You can also append SHA-1 fingerprint to the assembly file name, this may help you to determine whether it has changed and, for example, if it's necessary to deploy the dependencies,

assemblyOption in assembly := (assemblyOption in assembly).value.copy(appendContentHash = true)


By default for performance reasons, the result of unzipping any dependency JAR files to disk is cached from run-to-run. This feature can be disabled by setting:

assemblyOption in assembly := (assemblyOption in assembly).value.copy(cacheUnzip = false)

In addition the fat JAR is cached so its timestamp changes only when the input changes. This feature requires checking the SHA-1 hash of all *.class files, and the hash of all dependency *.jar files. If there are a large number of class files, this could take a long time, although with hashing of jar files, rather than their contents, the speed has recently been improved. This feature can be disabled by setting:

assemblyOption in assembly := (assemblyOption in assembly).value.copy(cacheOutput = false)

Prepending a launch script

Your can prepend a launch script to the fat jar. This script will be a valid shell and batch script and will make the jar executable on Unix and Windows. If you enable the shebang the file will be detected as an executable under Linux but this will cause an error message to appear on Windows. On Windows just append a ".bat" to the files name to make it executable.

import sbtassembly.AssemblyPlugin.defaultUniversalScript

assemblyOption in assembly := (assemblyOption in assembly).value.copy(prependShellScript = Some(defaultUniversalScript(shebang = false)))

assemblyJarName in assembly := s"${name.value}-${version.value}"

This will prepend the following shell script to the jar.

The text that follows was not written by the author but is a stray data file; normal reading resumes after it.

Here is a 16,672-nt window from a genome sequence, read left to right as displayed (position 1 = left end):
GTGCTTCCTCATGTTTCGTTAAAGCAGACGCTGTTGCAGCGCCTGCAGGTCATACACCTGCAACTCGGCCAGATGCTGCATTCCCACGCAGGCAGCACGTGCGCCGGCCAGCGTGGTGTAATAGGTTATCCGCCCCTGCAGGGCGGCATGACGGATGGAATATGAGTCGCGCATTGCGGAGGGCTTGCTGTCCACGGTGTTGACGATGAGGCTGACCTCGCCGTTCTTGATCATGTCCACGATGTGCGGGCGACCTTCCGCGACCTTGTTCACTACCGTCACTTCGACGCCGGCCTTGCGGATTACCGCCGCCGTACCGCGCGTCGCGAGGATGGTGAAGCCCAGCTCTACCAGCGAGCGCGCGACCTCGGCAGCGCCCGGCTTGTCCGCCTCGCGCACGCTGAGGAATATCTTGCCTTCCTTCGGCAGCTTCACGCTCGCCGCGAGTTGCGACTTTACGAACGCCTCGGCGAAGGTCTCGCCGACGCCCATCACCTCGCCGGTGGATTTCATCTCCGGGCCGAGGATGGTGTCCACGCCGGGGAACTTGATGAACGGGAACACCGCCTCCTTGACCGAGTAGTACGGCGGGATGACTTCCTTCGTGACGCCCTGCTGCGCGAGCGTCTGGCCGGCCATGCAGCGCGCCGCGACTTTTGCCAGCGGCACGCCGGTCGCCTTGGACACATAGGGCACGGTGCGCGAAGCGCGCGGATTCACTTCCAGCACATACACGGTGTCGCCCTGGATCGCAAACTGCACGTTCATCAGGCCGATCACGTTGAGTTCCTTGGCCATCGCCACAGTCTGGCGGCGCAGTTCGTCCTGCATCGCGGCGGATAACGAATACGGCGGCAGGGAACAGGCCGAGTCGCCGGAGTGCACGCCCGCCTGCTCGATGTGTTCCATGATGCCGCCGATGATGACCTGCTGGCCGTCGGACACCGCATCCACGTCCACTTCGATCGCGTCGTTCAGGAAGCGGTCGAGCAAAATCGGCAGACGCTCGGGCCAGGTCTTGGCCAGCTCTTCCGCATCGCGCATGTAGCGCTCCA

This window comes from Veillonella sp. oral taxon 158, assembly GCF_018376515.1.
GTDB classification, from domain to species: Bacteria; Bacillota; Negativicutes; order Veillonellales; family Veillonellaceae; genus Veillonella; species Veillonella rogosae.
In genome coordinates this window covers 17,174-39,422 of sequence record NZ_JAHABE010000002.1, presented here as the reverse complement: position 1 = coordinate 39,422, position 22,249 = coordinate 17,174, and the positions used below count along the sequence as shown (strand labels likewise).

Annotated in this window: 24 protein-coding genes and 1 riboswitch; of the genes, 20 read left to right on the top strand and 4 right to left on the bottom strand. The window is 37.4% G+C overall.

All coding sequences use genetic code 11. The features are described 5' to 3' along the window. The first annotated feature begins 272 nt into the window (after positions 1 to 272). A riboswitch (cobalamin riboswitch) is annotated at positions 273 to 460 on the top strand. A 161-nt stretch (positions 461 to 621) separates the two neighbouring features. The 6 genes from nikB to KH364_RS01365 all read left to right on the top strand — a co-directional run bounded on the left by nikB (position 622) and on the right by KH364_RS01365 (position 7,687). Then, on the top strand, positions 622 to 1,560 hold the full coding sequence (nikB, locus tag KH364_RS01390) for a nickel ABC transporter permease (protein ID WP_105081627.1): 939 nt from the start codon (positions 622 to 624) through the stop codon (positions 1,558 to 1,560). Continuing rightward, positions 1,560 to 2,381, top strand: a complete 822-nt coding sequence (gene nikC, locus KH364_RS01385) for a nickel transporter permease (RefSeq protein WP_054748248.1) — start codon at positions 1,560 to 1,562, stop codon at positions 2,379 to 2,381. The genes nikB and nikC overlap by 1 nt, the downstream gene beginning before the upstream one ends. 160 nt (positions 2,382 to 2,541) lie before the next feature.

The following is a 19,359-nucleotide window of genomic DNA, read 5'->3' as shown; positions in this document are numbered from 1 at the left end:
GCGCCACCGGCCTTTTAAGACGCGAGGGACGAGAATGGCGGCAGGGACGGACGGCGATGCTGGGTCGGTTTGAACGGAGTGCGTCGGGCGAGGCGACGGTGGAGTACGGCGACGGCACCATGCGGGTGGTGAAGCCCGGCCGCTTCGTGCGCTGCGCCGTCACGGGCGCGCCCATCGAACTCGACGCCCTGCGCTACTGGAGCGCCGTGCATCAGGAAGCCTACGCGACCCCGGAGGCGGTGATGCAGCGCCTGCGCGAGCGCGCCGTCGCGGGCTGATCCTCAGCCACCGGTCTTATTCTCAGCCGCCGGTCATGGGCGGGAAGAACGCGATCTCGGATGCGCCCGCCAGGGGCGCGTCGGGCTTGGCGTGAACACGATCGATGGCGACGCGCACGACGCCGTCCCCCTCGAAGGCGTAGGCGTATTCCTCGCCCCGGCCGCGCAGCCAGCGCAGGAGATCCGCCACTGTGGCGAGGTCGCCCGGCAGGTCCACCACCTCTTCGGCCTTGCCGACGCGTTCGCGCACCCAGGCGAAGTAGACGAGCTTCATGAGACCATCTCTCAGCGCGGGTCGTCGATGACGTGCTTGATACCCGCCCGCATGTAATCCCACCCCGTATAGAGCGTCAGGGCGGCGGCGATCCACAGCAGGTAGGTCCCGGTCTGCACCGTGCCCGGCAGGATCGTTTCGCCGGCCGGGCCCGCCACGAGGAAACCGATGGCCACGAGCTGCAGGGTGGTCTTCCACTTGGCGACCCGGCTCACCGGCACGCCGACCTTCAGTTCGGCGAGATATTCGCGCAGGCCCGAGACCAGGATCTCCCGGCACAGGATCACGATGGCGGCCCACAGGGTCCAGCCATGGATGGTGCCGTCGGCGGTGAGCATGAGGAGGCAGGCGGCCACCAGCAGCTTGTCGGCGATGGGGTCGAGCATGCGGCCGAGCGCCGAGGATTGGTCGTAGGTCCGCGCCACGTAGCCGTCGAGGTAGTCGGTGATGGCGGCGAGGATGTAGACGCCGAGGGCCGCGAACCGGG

(#!/usr/bin/env sh)
@ 2>/dev/null # 2>nul & echo off & goto BOF
exec java -jar $JAVA_OPTS "$0" "$@"

@echo off
java -jar %JAVA_OPTS% "%~dpnx0" %*
exit /B %errorlevel%

You can also choose to prepend just the shell script to the fat jar as follows:

import sbtassembly.AssemblyPlugin.defaultShellScript

assemblyOption in assembly := (assemblyOption in assembly).value.copy(prependShellScript = Some(defaultShellScript))

assemblyJarName in assembly := s"${name.value}-${version.value}"

Publishing (Not Recommended)

Publishing fat JARs out to the world is discouraged because non-modular JARs cause much sadness. One might think non-modularity is convenience but it quickly turns into a headache the moment your users step outside of Hello World example code. If you still wish to publish your assembled artifact along with the publish task and all of the other artifacts, add an assembly classifier (or other):

artifact in (Compile, assembly) := {
  val art = (artifact in (Compile, assembly)).value

addArtifact(artifact in (Compile, assembly), assembly)

Q: Despite the concerned friends, I still want publish fat JARs. What advice do you have?

You would likely need to set up a front business to lie about what dependencies you have in pom.xml and ivy.xml. To do so, make a subproject for fat JAR purpose only where you depend on the dependencies, and make a second cosmetic subproject that you use only for publishing purpose:

lazy val fatJar = project
    depend on the good stuff
    skip in publish := true

lazy val cosmetic = project
    name := "shaded-something",
    // I am sober. no dependencies.
    packageBin in Compile := (assembly in (fatJar, Compile)).value


Copyright (c) 2010-2014 e.e d3si9n, Coda Hale

Published under The MIT License, see LICENSE